I have always looked at cost versus performance with gear, and although I love the classics, I don't always love the price tag. I enjoy DIY projects for several reasons; gaining a better understanding of how gear works; if it's in need of repair, I can fix it myself; the cost is less expensive; and I enjoy the satisfaction of building it myself. I'm pretty good with directions and a soldering iron, however I am nowhere near a qualified technician or electrical engineer. This review will be on the latest incarnation of 1176-style compressor kits by Seattle based Hairball Audio, who offer DIY kits based on Universal Audio's 1176 (Rev A, Rev D, and now F) alongside several 500 Series mic preamps.

The Universal Audio Rev F FET compressor, released in 1973, utilized a Class AB output amplifier based on the 1109 amplifier, with the same output transformer that was used in Universal Audio's LA-3A compressor. At this point in the circuit's history the low noise section had been integrated into the circuit board, giving the Rev F the lowest THD (total harmonic distortion) of the 1176 range. Also, it should be noted that the Rev F's VU meter was changed to an op-amp design.

Unboxing the Revison F Kit, everything was clearly labeled and organized in individual packages for the different sections of the circuit. All instructions are online, broken down into stages of the build, accompanied by photos. Hairball has created an interactive build-map, which is absolutely brilliant. This time saver allows you to check off what is already populated and highlights the component on the schematic. All components of the discrete audio path are high quality, with Bourns trimpots, Neutrik XLR connectors, and film resistors. Taking the time to double-check component values will save you in the long run. I cannot stress this enough, as two blue ceramic caps were swapped, causing hours of frustration. I immediately went and bought a magnifying glass. Yes, the print is really that tiny. Most of the really difficult portions of this build have been simplified. JST connectors are used (instead of having to wire everything by hand), the Ed Anderson transformers are board-mounted, and the FETs are already matched. I split the build up over a few days, and throughout the build guide the in-depth sections help further explain what's going on in the compressor, which really helped with my understanding of how this module works. If you get stuck during the build, there are troubleshooting documents and forum threads discussing build problems. Customer service is top notch - owner Mike Mabie was quick in answering a ton of questions from me, and with troubleshooting the build.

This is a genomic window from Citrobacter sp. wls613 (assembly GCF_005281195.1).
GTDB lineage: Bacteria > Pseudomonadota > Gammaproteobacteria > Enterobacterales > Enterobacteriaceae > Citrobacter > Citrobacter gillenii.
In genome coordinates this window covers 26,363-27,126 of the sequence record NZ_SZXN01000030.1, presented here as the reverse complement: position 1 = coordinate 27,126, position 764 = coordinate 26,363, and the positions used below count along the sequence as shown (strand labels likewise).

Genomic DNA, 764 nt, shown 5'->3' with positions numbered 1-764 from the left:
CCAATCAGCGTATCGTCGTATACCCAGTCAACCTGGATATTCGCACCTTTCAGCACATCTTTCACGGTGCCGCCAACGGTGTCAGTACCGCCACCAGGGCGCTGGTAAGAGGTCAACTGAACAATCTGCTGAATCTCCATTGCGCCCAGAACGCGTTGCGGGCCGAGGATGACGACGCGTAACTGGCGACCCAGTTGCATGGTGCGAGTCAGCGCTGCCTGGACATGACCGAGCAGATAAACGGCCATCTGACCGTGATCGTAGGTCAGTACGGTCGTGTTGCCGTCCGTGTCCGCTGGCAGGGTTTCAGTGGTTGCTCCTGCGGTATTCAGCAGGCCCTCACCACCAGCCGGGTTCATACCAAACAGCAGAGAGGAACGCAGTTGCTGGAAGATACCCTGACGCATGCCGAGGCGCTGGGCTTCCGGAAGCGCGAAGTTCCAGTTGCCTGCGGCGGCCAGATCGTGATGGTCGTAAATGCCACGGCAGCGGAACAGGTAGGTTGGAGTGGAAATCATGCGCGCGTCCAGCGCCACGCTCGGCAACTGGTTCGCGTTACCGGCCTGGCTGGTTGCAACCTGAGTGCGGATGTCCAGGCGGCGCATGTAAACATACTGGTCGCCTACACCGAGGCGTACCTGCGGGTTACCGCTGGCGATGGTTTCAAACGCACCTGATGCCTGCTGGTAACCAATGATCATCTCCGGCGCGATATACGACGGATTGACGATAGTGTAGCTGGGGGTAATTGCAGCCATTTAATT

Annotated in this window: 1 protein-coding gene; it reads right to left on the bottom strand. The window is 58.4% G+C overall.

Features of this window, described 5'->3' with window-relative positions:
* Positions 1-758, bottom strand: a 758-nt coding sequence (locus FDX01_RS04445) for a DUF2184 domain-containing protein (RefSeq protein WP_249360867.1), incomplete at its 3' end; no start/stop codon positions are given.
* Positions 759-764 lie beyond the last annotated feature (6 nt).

The finished project is housed true to 1176 form, with a black 2U steel enclosure, authentic knobs, and Hairball's own twist; a red stripe with red off button. I dig it! What a nice differentiation from canned blackface revisions. After the calibration procedures, the Hairball's first test was running an analog drum sample pack I'm working on for LP24audio.com with no compression. The Revison F has the Off setting which bypasses compression, and just gets the vibe of the transformers. The Hairball imparted a bit of girth to the low-mids, which added weight to the percussive sounds. Next up was tracking bass and acoustic guitar for the band Go By Ocean's newest EP. On the Martin D-28 acoustic guitar we recorded, the Revision F offered a glossy, hi-fi sound while still retaining the guitar's original character. The Revision F really made the Martin a better version of itself. The compressor really brought electric bass forward enough to cut on a rock track without coloring too much. On electric guitars I found the Revision F to be less aggressive in comparison to a Rev A or D, while still imparting the classic fast FET compression that helped them sit up front in the mix. Crushing drum overheads with "all buttons in" made me instantly want to build a second Revision F for this purpose specifically. With not as much pumping character compared to its 1176 counterparts, the Revision F still had it in spades.

The usual suspects are required for such a build: a soldering iron, a digital multimeter, some wire cutters and strippers, and soldering skills. Soldering is an essential skill to have, and after watching the instructional video provided in the kit's directions I've definitely learned a few things. To be fair, this is an intermediate build. If this sounds daunting to you, there are smaller DIY projects available that will boost your confidence.

It's a great time to be an engineer and musician, and there are a lot of choices. For the price of this kit you could buy an already finished clone from another manufacturer, but here's some reasons why you might opt to build a kit: (1) there are component options (which make a performance difference beyond the expectations of a stock unit) - like the robust power supply in the Hairball kit, (2) you'll learn a lot (I am firm believer that I can get more of out my gear knowing what each section of the circuit is doing and, more importantly, why it functions), and (3) it sounds great! It really, really does. Hats off to Hairball Audio for putting out another great kit!

Tape Op is a bi-monthly magazine devoted to the art of record making.

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